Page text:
Herb ice cubes bring subtle flavor and lots of wow-factor to a
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Herb Ice Cubes recipe
If you’ve been around here a while, you’ll know I never relinquish a reason to garnish my cocktails well.
Summer cocktail garnishes have some of the most fun of all the drinks in the calendar year.
But why stop at putting things in the
Let’s get started with making these gorgeous herbal ice cubes:
For more fancy ice recipes, check out these flower ice cubes.
Why you’ll love this recipe
Herb ice cubes are so fun and fancy!
- Though they take a while to freeze, these ice cubes only take a few minutes of hands-on time.
- Herb ice cubes in a cocktail or even a simple glass of water will wow your friends and family!
- They add fresh herb flavor to the
drinkas they melt.
Whether you grow fresh herbs in your herb garden or buy them at the grocery store, you can use either in these pretty herb cubes. These ice cubes are an excellent way to use up extra herbs and cut down on food waste.
Try any combination of different herbs for these ice cubes. Here are a few you’re likely to find:
- lemon balm
Once you’ve decided which type of herb (or types!) you will use, then you can decide how you will trim them down.
You can have fun with different parts of the herbs. Use either whole leaves or a piece of the herb with stem in the frozen cubes. You can even use the edible flowers from the tops of your herbs if you like!
Note: Keep in mind that you should never eat herbs that have been treated with pesticides.
For a fun twist, you can add a piece of lemon zest for some extra color. (Lime and orange work too!)
Best ice molds
You can use any kind of ice mold or tray. Keep in mind that your herbs should be able to fit neatly in the cavities, but it’s easy to trim them down with kitchen shears.
A regular ice cube tray will work just as well, but probably will work best for smaller herbs.
You can get creative too! Sometimes I will use a muffin tin to make big, round, flat ice.
You could also freeze herb ice in a bundt pan, then serve the resulting ring in a big punch bowl.
Here are a few of my favorite ice molds:
How to make herb ice cubes
Herb ice cubes might seem like a lot of steps, but I promise they are easy to make! They are simple steps, indeed.
You may have heard of people freezing herbs in olive oil ice cubes for easy cooking? Well this is similar, only you don’t need a food processor!
However, it is a multi-step process so you do need to plan ahead and make them 1-2 days before you plan to serve them.
First, I recommend using freshly boiled water that has cooled to a warm temperature. You can also use warm tap water. Warm water that has been boiled of impurities will result in clearer ice. Plain water from the tap won’t be as clear.
However, if you use boiling hot water, you risk cooking the herbs to the point that the pigment is released into the water, and they will wilt. It can result in green ice!
Then, fill the ice cube trays about ⅓ of the way. Freeze until solid, about 3-4 hours. We do this so the herbs aren’t right at the top or bottom of the cube, and they can have more of a suspended look — the herbs will appear to float when in water.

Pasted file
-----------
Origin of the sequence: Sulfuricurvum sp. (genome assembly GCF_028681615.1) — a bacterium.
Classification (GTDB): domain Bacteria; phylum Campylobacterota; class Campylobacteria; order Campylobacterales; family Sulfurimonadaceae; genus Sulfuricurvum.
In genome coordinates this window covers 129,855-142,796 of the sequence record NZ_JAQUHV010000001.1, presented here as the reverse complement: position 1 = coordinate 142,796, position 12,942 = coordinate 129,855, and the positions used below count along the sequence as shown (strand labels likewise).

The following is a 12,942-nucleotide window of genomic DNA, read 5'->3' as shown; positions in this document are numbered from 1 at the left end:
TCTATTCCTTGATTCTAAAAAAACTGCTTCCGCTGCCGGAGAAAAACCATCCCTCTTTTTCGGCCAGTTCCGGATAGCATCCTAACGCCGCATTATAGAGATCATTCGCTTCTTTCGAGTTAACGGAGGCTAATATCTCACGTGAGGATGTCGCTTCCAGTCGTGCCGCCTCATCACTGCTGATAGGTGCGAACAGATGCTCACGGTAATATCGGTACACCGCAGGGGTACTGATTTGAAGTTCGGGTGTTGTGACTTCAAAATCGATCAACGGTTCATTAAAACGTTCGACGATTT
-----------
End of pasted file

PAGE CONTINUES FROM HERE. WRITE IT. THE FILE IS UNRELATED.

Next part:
If you need to save time, you can skip this step and add the herbs and leaves, filling them about ⅔ of the way. And, truth be told? That’s what I did for these photos:
Next, add your herbs and leaves. Trim off the stems right to the leaves with kitchen shears or with a sharp knife and cutting board. You can also use small pieces of the stem with the leaves on — this works well for herbs like rosemary.
Place some facing up and some facing down, because it’s a bit of a gamble how they will turn out. That’s what makes this so fun!
Then, top with more warm water until two-thirds full. Freeze the filled ice cube tray again, about 3-4 hours. (Sometimes I skip this step and fill right to the top. It depends on how much time I have.)
Once frozen, fill the remaining third and freeze until frozen, another 3-4 hours.
How to store herb ice cubes
Remove from ice trays and store in plastic freezer bags or another airtight container.
Freezer-safe containers are the best bet against freezer burn. Keep in mind that some striations and ice crystals within the ice are normal.
Repeat until you have the number of ice cubes you desire!
Herb cocktail recipes
Love that fresh herb flavor? Try these ice cubes in one of these herbaceous cocktails:
More ice recipes
If you like fancy ice, try one of these other ideas:
- 2 cups water
- ½ cup fresh herbs, cut into small pieces
- Boil the water and allow it to cool. Fill ice cube cavities ⅔ full with water. Don’t toss any unused water (you’ll use more later).
- Place small pieces of herbs in each cavity. Freeze for 3 hours.
- Top with more water. Freeze for another 3 hours.
- Remove from ice trays and place in cocktails for a beautiful garnish.
For a more suspended look in the ice cubes, freeze ⅓ of each cavity with water for 3-4 hours. Then add herb cuttings and water, filling ⅔ of the way. Freeze again for 3-4 hours. Then add more water and freeze once more for 3-4 hours.
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Nutrition Information:Yield: 6 Serving Size: 1
Amount Per Serving: Calories: 0Total Fat: 0gSaturated Fat: 0gTrans Fat: 0gUnsaturated Fat: 0gCholesterol: 0mgSodium: 3mgCarbohydrates: 0gFiber: 0gSugar: 0gProtein: 0g